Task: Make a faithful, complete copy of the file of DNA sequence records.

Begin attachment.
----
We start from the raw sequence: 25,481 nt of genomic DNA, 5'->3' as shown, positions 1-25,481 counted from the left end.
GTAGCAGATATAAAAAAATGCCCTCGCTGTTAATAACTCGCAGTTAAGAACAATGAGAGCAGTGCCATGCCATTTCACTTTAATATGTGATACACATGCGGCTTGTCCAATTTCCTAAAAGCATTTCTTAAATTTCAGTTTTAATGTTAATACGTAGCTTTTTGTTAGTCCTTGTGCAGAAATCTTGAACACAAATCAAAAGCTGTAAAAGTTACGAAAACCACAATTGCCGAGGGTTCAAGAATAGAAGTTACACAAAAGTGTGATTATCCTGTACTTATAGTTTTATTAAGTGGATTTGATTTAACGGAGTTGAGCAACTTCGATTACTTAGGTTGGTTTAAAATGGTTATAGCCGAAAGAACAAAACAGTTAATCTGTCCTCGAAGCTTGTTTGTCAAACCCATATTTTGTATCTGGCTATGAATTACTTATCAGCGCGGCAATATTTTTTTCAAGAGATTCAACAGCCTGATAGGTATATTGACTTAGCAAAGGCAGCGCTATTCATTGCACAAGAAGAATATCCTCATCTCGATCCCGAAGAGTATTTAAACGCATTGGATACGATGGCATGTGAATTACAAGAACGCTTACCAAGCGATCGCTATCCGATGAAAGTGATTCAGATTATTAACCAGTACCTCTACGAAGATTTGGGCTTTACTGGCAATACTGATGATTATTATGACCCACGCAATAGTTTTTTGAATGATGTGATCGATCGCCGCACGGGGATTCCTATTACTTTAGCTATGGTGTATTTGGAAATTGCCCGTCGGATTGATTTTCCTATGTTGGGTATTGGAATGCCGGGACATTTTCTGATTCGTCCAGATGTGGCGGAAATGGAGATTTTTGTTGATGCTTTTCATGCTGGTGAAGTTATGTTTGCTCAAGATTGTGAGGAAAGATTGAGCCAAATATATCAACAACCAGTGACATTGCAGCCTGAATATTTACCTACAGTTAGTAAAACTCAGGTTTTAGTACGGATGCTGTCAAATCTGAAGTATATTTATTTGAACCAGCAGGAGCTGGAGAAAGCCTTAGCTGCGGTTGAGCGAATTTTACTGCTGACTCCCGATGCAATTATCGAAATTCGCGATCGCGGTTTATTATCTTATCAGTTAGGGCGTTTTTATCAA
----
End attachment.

We start from the raw sequence: 25,481 nt of genomic DNA, 5'->3' as shown, positions 1-25,481 counted from the left end.
GTAGCAGATATAAAAAAATGCCCTCGCTGTTAATAACTCGCAGTTAAGAACAATGAGAGCAGTGCCATGCCATTTCACTTTAATATGTGATACACATGCGGCTTGTCCAATTTCCTAAAAGCATTTCTTAAATTTCAGTTTTAATGTTAATACGTAGCTTTTTGTTAGTCCTTGTGCAGAAATCTTGAACACAAATCAAAAGCTGTAAAAGTTACGAAAACCACAATTGCCGAGGGTTCAAGAATAGAAGTTACACAAAAGTGTGATTATCCTGTACTTATAGTTTTATTAAGTGGATTTGATTTAACGGAGTTGAGCAACTTCGATTACTTAGGTTGGTTTAAAATGGTTATAGCCGAAAGAACAAAACAGTTAATCTGTCCTCGAAGCTTGTTTGTCAAACCCATATTTTGTATCTGGCTATGAATTACTTATCAGCGCGGCAATATTTTTTTCAAGAGATTCAACAGCCTGATAGGTATATTGACTTAGCAAAGGCAGCGCTATTCATTGCACAAGAAGAATATCCTCATCTCGATCCCGAAGAGTATTTAAACGCATTGGATACGATGGCATGTGAATTACAAGAACGCTTACCAAGCGATCGCTATCCGATGAAAGTGATTCAGATTATTAACCAGTACCTCTACGAAGATTTGGGCTTTACTGGCAATACTGATGATTATTATGACCCACGCAATAGTTTTTTGAATGATGTGATCGATCGCCGCACGGGGATTCCTATTACTTTAGCTATGGTGTATTTGGAAATTGCCCGTCGGATTGATTTTCCTATGTTGGGTATTGGAATGCCGGGACATTTTCTGATTCGTCCAGATGTGGCGGAAATGGAGATTTTTGTTGATGCTTTTCATGCTGGTGAAGTTATGTTTGCTCAAGATTGTGAGGAAAGATTGAGCCAAATATATCAACAACCAGTGACATTGCAGCCTGAATATTTACCTACAGTTAGTAAAACTCAGGTTTTAGTACGGATGCTGTCAAATCTGAAGTATATTTATTTGAACCAGCAGGAGCTGGAGAAAGCCTTAGCTGCGGTTGAGCGAATTTTACTGCTGACTCCCGATGCAATTATCGAAATTCGCGATCGCGGTTTATTATCTTATCAGTTAGGGCGTTTTTATCAA